Creating the Operational Air War, 1918-1940
James S. Corum
At the end of World War I, the German military machine lay devastated, forbidden any attempt to rebuild. But by the dawn of World War II, its army and air forces had both been rejuvenated to sufficient vigor to conquer most of Europe. As James Corum shows, the Luftwaffe's dramatic resurrection underscored the remarkable success of Germany's visionary interwar planning.
A superb example of both military and intellectual history, Corum's study provides a complete and accurate account of the evolution of German military aviation theory, doctrine, war games, and operations between the two world wars. It reveals how the Germans, in defiance of Versailles, thoroughly studied and tested the lessons of World War I, analyzed the emerging air doctrines of other nations, and experimented with innovative aviation technology to create the world's most powerful air force by 1940.
“Belongs on the shelf of every serious student of German air power between the wars.”
—Journal of Military History
“This superb work marks Corum as one of the premier scholars of German military history in the United States.”
—New York Military Affairs Symposium NewsletterSee all reviews...
“Corum convincingly demolishes several myths, including beliefs that the Luftwaffe had no ideas beyond the support of ground forces and that its leadership in the Second World War lacked deep professional grounding.”
“A new and innovative explanation of why the Luftwaffe proved so formidable against its British and French rivals. an impressive and groundbreaking study.”
—History Reviews of New Books
“An eye-opening appraisal of Germany’s air forces from the post-World War I era through the early stages of World War II. Revisionist military history of a high order.”
“A distinguished and provocative book that makes a major contribution to the fields of air power history and German military history.”
—Dennis Showalter, author of Tannenburg: Clash of Empires
“A first-rate, convincing, and impeccably researched account of the forging of the Luftwaffe’s operational doctrine that carried it through the opening campaigns of the Second World War.”
—Richard R. Muller, author of The German Air War in Russia
“A great achievement that impresses by the author’s comprehensive grasp of his subject.”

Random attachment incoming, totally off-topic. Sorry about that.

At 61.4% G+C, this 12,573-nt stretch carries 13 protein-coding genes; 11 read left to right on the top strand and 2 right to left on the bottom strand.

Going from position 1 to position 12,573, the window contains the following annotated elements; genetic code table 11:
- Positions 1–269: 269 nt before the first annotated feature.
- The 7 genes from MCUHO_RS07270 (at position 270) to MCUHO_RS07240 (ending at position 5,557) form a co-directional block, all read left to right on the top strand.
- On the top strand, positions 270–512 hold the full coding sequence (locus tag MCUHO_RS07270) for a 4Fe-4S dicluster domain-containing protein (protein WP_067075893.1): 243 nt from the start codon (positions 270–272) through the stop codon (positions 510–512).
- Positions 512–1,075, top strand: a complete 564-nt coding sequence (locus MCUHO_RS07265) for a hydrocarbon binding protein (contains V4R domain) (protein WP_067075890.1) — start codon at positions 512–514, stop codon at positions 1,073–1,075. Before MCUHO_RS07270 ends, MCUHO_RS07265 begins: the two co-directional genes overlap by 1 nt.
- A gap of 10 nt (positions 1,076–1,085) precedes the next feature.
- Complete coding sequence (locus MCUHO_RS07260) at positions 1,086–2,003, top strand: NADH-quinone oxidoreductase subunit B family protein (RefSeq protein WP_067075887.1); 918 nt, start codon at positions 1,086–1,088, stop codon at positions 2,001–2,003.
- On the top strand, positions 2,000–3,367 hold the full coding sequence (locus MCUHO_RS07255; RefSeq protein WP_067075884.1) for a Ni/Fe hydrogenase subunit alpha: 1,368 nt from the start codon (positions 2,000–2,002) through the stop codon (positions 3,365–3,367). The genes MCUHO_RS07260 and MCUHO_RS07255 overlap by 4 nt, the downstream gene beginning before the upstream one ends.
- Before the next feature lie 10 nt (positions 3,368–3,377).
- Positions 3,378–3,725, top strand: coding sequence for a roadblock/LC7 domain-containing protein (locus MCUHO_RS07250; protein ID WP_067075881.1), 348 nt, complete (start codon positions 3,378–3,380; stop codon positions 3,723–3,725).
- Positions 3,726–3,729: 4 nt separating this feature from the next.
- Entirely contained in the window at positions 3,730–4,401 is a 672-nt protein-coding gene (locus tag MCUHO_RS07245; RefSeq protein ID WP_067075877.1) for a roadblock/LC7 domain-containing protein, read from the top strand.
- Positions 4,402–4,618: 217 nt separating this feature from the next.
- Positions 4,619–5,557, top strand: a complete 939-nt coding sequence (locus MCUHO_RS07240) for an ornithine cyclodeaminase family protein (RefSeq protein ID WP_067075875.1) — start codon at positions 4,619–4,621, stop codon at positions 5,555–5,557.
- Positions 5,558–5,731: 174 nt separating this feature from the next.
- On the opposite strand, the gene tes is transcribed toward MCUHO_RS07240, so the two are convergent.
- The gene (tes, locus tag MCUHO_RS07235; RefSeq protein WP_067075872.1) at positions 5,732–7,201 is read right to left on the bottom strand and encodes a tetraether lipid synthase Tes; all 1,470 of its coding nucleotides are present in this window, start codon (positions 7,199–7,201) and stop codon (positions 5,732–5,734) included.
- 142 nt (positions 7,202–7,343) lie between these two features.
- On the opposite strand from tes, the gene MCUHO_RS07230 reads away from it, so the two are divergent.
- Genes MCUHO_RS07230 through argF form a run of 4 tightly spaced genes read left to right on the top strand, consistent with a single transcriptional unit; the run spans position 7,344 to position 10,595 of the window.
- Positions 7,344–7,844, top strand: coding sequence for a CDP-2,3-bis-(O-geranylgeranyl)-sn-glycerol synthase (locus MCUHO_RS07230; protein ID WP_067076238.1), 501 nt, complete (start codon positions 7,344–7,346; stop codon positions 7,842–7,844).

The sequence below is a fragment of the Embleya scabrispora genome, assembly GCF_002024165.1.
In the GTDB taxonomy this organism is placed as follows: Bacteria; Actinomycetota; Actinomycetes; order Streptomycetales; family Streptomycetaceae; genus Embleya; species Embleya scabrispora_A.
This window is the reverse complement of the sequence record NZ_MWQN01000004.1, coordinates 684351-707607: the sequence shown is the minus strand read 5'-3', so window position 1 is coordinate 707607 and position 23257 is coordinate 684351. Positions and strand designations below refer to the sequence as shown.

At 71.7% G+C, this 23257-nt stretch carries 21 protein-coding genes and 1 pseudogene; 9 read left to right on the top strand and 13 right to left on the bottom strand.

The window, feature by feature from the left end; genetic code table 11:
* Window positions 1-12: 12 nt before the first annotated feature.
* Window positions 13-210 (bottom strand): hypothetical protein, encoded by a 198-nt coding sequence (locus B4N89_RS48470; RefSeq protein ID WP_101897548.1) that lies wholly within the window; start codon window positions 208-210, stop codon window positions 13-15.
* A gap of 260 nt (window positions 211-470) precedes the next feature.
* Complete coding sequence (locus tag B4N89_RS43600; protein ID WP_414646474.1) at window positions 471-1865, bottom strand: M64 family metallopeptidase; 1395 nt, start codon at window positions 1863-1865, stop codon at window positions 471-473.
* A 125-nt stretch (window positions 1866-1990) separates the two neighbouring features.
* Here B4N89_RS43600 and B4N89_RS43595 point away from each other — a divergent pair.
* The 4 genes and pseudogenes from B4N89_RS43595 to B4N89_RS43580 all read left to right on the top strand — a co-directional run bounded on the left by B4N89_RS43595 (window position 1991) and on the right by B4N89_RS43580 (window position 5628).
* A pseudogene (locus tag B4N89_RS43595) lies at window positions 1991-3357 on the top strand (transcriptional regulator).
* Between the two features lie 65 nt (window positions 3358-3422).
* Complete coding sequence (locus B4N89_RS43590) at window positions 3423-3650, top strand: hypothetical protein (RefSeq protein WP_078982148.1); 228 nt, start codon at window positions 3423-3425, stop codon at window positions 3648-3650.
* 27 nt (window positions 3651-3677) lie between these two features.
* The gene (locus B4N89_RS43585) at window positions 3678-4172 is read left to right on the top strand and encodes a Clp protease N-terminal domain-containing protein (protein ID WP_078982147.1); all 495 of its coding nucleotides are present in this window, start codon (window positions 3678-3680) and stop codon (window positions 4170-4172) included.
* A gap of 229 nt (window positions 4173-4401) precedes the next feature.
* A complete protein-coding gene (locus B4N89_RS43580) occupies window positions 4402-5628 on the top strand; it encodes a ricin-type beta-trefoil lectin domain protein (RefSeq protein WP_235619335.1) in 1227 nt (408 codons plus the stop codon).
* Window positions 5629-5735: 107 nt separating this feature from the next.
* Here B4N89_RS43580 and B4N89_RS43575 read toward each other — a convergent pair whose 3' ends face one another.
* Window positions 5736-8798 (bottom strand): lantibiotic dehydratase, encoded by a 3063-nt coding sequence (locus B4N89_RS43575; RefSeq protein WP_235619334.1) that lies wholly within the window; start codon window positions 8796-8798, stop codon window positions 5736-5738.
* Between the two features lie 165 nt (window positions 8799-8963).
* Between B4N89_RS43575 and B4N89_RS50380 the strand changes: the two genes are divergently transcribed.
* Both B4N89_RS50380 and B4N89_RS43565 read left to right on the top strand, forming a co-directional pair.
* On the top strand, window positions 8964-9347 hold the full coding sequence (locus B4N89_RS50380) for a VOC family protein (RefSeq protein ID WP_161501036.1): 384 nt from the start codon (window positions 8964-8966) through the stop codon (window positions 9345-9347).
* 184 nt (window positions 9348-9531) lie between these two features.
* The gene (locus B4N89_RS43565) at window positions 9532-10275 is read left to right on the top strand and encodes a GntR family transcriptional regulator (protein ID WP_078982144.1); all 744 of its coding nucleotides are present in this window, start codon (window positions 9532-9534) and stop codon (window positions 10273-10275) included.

—Horst Boog, editor of The Conduct of the Air War in the Second World War
“Against the dogma that the Luftwaffe was merely a ‘tactical air force,’ Corum provides some powerful arguments. His work is a necessary correction to the historical record.”
—Klaus A. Maier, coauthor of the multivolume Germany and the Second World War
“The best account of the development of the Luftwaffe’s operational doctrine and theory to appear in any language.”
—Edward L. Homze, author of Arming the Luftwaffe: The Reich Air Ministry and the German Aircraft Industry
“This lucid and vigorously argued volume can be warmly recommended to everyone interested in the history of air power in the first half of the twentieth century.”
—Brian Bond, author of The Pursuit of Victory and War and Society in Europe, 1870–1970See fewer reviews...
Drawing heavily upon archival sources, Corum discloses the debates within the General Staff—led by the likes of Hans van Seeckt, Helmuth Wilberg, Wolfram von Richthofen, and Walter Wever—about the future role of airpower and the problems of aligning aviation technology with air doctrine. He challenges previous accounts and demolishes a number of myths, for example demonstrating that Germany did not dismiss the potential of strategic bombing or embrace terror bombing of civilian populations, and was not heavily influenced by its popular culture's romance with aviation.
Corum also illuminates Germany's comprehensive approach to highly mobile combined-arms warfare, its secret research and training in the Soviet Union, and its remarkable successes during the Spanish Civil War. While focusing primarily on the interwar period, he extends his analysis into the early years of World War II to examine the Luftwaffe's effectiveness in Poland and France, and expose its flaws in the Battle of Britain.
As a companion to Corum's acclaimed study of the German army between the wars, The Luftwaffe reminds us how operational doctrine, combined with one of the greatest fighting forces ever assembled, indelibly altered the fate of nations.